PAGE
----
Crypto, SIM Card Scammer Garrett Endicott Imprisoned in US, Hefty Fine Imposed

Individual victims of the SIM hijacking scam lost up to $5 million (roughly Rs. 3.7 crore).

Crypto, SIM Card Scammer Garrett Endicott Imprisoned in US, Hefty Fine Imposed

A total of six members were part of “The Community” hacking group

Highlights
  • Group stole up to $9 million (roughly Rs. 67 crore) from scammed victims
  • Many of the victims ended up losing their retirement funds
  • Other members also jailed from between 42 months to three years

Garrett Endicott, the sixth member of a hacking group called “The Community” has been sentenced to 10-month imprisonment as well as asked to pay a hefty fine of $120,000 (roughly Rs. 90 lakh) for a 2019 SIM hijacking case. Accessing the cryptocurrency accounts and emails of the victims via hacked SIMs, this group stole up to $9 million (roughly Rs. 67 crore). Garrett, the final member of the group to be caught, was served the sentence by US' Department of Justice on Tuesday, December 2.

As per a report by The Hill, each victim of this scam lost between $2,000 (roughly Rs. 1.5 lakh) and $5 million (roughly Rs. 3.7 crore). Many of the victims ended up losing their retirement funds.

“The illegal activities of 'The Community' were thwarted as the result of a complex international cryptocurrency and identity theft investigation. As criminal organisations commonly use web-based schemes to further their illicit activities, this demonstrates how vulnerable our personal information can be,” Special Agent in Charge, James Harris was quoted as saying.

Other members of The Community have also been sentenced between 42 months to three years in  prison, along with fines going as high as $9.5 million (roughly Rs. 71 crore).

The crypto market is currently witnessing a global boom with the overall market cap recently touching the $3 trillion mark (roughly Rs. 2,22,79,296 crore) mark, as per market research tracker CoinGecko.

Cybercriminals have also been targeting crypto holders, investors, as well as exchanges to steal more assets. Recently, a cyber research team from Sophos unearthed a Bitcoin wallet filled with tokens worth $1.4 million (roughly Rs. 10 crore) that were collected through scams. Scammers were finding victims via dating apps like Bumble and Tinder.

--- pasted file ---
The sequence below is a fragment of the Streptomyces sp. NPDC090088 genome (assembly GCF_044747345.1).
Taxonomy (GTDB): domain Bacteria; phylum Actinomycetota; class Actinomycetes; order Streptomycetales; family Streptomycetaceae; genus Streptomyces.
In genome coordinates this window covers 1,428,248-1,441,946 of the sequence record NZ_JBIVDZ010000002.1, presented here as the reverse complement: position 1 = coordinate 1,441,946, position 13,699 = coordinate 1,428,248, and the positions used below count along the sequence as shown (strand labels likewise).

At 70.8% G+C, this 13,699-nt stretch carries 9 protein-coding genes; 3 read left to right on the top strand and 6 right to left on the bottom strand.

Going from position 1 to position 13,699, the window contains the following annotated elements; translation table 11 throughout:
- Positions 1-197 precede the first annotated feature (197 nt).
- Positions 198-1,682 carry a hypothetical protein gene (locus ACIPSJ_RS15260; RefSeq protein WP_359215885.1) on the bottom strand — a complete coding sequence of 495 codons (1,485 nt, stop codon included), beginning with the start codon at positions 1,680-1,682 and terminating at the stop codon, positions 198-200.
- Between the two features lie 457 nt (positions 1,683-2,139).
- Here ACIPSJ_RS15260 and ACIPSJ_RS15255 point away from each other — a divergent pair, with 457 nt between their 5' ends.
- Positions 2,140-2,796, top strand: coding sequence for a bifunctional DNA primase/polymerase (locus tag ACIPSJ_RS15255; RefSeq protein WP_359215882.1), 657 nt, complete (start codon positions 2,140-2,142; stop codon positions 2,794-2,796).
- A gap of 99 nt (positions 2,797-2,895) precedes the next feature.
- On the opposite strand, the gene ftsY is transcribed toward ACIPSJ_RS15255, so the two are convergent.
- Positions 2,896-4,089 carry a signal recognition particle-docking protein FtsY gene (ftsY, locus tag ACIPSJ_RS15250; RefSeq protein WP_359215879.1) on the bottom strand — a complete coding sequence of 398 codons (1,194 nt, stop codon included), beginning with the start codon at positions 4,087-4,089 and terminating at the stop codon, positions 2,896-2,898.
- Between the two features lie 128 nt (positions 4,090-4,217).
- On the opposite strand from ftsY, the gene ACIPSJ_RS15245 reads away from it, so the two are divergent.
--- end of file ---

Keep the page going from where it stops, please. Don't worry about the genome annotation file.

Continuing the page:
In October, a major hack attack cost Ethereum-powered lending protocol called “Cream Finance” $130 million (roughly Rs. 972 crore) worth of crypto assets.

A recent report has revealed that the total crypto crime in 2020 amounted to around $10.52 billion (roughly Rs. 79,194 crores).

The same report also highlighted that scams and frauds are a major problem that made for 67.8 percent of the total cryptocurrency crime in 2020.

Earlier in November, US' Federal Bureau of Investigation (FBI) said that cyber scammers are making innocent people use physical cryptocurrency ATMs and digital QR Codes to complete malicious transactions and dupe them off assets.


Interested in cryptocurrency? We discuss all things crypto with WazirX CEO Nischal Shetty and WeekendInvesting founder Alok Jain on Orbital, the Gadgets 360 podcast. Orbital is available on Apple Podcasts, Google Podcasts, Spotify, Amazon Music and wherever you get your podcasts.Cryptocurrency is an unregulated digital currency, not a legal tender and subject to market risks. The information provided in the article is not intended to be and does not constitute financial advice, trading advice or any other advice or recommendation of any sort offered or endorsed by NDTV. NDTV shall not be responsible for any loss arising from any investment based on any perceived recommendation, forecast or any other information contained in the article.
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Further reading: Cryptocurrency, Scam
Radhika Parashar
Radhika Parashar is a senior correspondent for Gadgets 360. She has been reporting on tech and telecom for the last three years now and will be focussing on writing about all things crypto. Besides this, she is a major sitcom nerd and often replies in Chandler Bing and Michael Scott references. For tips or queries you could reach out to her at RadhikaP@ndtv.com. More
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